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THE BOOK NOOK: Vick’s favorite non-fiction titles from 2017

2017 has been another lovely year for books. Here are my non-fiction faves from the past year:

“Mozart’s Starling” by Lyanda Lynn Haupt (Little, Brown, 277 pages, $27).

As a non-native bird species, starlings are maligned and unwanted. The composer Mozart had a pet starling. Lyanda Lynn Haupt was fascinated by this fact. Haupt actually had to break the law to obtain a young starling nestling to adopt. She named the bird Carmen. Starlings are gifted and imaginative singers. This book was truly a delightful surprise.

RELATED: A trio of intense memoirs that go straight to the heart

“Glass House — the 1% Economy and the Shattering of the All-American Town” by Brian Alexander (St. Martin’s Press, 320 pages, $26.99)

The Ohio city of Lancaster was once a thriving industrial hub. Their main business was glass manufacturing. Lancaster’s manufacturing base has slowly withered away. Brian Alexander wondered what caused this economic dislocation in his hometown. His research revealed what happened to the leading glass manufacturer — Wall Street investment banks siphoned away much of the value of the company.

“The Going and Goodbye — a Memoir” by Shuly Xochitl Cawood (Platypus Press, 172 pages, $16).

There were some lovely memoirs published, and Shuly Cawood penned my favorite one. As I perused this collection of essays I felt as if I had been allowed to open a hidden casket of gleaming jewels. The author’s meditations on love, loss and her yearning for home are exquisitely rendered. She doesn’t waste a single word.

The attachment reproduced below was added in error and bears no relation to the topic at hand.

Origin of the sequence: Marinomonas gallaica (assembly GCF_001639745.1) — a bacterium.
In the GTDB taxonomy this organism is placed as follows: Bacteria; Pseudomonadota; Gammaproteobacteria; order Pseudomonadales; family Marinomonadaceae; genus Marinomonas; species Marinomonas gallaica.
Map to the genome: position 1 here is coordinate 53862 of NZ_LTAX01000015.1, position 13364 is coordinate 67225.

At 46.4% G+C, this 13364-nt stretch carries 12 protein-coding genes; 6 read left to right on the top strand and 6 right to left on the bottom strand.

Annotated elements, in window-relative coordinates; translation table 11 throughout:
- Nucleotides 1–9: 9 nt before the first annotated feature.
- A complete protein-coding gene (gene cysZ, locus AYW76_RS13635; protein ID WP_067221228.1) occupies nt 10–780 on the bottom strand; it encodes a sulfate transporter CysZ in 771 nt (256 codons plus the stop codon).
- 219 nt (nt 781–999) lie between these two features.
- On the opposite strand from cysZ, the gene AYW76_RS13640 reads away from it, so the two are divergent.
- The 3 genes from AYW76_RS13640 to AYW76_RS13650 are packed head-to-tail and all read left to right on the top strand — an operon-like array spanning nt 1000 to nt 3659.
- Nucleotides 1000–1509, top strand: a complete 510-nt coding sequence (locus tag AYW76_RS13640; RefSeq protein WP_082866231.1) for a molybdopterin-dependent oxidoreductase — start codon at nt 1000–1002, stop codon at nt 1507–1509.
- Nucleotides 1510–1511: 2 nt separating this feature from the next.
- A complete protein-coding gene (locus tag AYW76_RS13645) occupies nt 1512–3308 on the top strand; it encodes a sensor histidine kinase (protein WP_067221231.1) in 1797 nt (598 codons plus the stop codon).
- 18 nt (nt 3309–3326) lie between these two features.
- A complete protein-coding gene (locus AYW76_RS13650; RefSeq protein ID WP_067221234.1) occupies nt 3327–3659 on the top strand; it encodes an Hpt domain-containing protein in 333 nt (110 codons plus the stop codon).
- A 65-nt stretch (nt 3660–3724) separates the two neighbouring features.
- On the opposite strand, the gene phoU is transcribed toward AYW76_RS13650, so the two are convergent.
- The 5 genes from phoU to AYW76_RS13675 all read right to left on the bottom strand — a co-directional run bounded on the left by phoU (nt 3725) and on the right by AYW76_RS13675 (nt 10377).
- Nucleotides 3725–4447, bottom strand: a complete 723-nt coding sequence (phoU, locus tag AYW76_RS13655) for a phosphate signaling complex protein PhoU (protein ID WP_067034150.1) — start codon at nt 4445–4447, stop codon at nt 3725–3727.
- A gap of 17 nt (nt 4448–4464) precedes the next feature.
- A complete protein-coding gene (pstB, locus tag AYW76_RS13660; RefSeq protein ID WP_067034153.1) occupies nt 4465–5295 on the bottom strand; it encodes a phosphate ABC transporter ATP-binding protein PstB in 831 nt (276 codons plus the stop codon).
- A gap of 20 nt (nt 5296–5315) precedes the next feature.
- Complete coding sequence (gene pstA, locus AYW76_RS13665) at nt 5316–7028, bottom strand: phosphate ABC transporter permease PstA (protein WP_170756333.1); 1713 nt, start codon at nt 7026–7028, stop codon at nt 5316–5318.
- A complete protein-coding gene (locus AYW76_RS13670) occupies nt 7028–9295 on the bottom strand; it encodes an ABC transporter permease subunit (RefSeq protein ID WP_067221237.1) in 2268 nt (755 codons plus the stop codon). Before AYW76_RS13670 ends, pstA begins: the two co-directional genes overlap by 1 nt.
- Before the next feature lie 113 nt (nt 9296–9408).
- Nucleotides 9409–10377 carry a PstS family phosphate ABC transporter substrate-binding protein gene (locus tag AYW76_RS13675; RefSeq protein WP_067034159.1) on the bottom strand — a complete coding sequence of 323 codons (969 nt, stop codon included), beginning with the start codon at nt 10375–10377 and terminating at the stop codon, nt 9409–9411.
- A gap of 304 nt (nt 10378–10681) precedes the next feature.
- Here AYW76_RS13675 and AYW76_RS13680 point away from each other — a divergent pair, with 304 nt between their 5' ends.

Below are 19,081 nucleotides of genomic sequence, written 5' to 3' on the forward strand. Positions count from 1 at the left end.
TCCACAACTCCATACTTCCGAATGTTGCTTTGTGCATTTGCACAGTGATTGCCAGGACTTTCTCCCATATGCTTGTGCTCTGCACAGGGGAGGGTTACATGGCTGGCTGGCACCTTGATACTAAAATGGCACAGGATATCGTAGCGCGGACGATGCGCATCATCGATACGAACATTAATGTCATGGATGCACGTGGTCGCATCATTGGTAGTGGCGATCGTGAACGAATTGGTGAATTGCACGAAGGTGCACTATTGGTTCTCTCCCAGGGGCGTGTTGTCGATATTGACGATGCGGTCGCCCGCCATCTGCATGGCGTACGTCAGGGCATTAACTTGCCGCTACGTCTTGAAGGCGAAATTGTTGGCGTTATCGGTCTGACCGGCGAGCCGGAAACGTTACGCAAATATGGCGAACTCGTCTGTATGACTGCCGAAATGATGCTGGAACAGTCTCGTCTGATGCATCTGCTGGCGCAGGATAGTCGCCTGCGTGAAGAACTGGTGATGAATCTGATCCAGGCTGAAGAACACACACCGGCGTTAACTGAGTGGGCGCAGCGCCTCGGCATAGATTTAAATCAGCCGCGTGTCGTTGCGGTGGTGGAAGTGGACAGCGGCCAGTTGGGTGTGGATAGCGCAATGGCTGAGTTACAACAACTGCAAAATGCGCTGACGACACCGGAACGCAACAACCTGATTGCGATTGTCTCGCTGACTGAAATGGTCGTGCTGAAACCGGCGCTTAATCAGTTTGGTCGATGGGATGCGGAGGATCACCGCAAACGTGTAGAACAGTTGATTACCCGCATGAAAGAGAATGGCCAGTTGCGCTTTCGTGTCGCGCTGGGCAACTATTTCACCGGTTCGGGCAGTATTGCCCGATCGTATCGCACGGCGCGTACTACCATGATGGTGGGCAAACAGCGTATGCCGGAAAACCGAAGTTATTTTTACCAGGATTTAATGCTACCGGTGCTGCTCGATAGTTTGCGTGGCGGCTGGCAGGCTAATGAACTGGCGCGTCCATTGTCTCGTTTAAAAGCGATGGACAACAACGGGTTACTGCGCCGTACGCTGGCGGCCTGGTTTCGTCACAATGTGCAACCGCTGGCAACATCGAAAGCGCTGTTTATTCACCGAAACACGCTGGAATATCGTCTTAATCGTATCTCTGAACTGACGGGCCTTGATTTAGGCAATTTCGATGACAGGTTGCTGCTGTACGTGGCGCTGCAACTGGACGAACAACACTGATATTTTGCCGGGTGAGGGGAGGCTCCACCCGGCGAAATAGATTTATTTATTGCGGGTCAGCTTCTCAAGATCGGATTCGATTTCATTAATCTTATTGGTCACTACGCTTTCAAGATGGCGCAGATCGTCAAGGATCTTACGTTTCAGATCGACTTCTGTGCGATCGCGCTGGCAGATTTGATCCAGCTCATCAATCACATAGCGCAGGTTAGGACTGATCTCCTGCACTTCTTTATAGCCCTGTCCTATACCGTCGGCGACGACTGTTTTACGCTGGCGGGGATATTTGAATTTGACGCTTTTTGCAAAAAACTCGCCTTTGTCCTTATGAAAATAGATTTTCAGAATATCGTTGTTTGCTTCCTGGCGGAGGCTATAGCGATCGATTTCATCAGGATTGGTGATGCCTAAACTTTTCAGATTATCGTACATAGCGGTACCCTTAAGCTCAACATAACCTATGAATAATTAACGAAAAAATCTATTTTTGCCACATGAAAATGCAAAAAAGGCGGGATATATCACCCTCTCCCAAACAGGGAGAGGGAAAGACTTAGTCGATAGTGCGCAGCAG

RELATED: Our manufacturing base did not vanish overnight

“Greater Gotham — a History of New York City from 1898 to 1919” by Mike Wallace (Oxford, 1182 pages, $45).

The second volume in Mike Wallace’s history of New York City is as dense and monumental and colossal as the city which inspired it. This muscular book takes readers from the tops of towering skyscrapers to the depths of subway tunnels beneath rivers. We observe excesses of the leisure class and deprivations of tenement dwellers. If you love history with the zest of a crackling novel, this is the book for you.

“World War I and America — Told By the Americans Who Lived It” edited by A. Scott Berg (Library of America, 987 pages, $40).

We entered WWI a century ago. This centennial collection of writing from that period contains an impressive array of material that renders an overview of what was happening in the trenches, in government, in tiny villages in France, in battles, in journalism, and up in the air where aces in primitive airplanes fought dogfights with a medieval sense of chivalry and honor. There’s even a bit of fiction in here, and it is superb.

RELATED: Viewing WWI through the eyes of those who were there

“Franklin D. Roosevelt — a Political Life” by Robert Dallek (Viking, 692 pages, $40).

In 1932 our nation was mired in the Great Depression. Some Americans had lost hope. Our newly elected president Franklin D. Roosevelt exuded confidence. He was a New Yorker and a son of privilege. This study of Roosevelt shows us a man who was a gifted politician. Under his leadership, our nation arose from the ashes of massive economic dislocation. When Roosevelt died, victory in WWII was close at hand. FDR was one of our great presidents — this is an inspiring book.

“Red Famine — Stalin’s War on Ukraine” by Anne Applebaum (Doubleday, 461 pages, $35).

As Roosevelt was trying to put more food on American tables, the Soviet dictator Joseph Stalin was doing the exact opposite. Anne Applebaum details how Stalin systematically put policies in place that resulted in mass starvation. This chilling episode of genocide in the Ukraine region has been little known because Stalin was also brutally efficient at suppressing knowledge about it.


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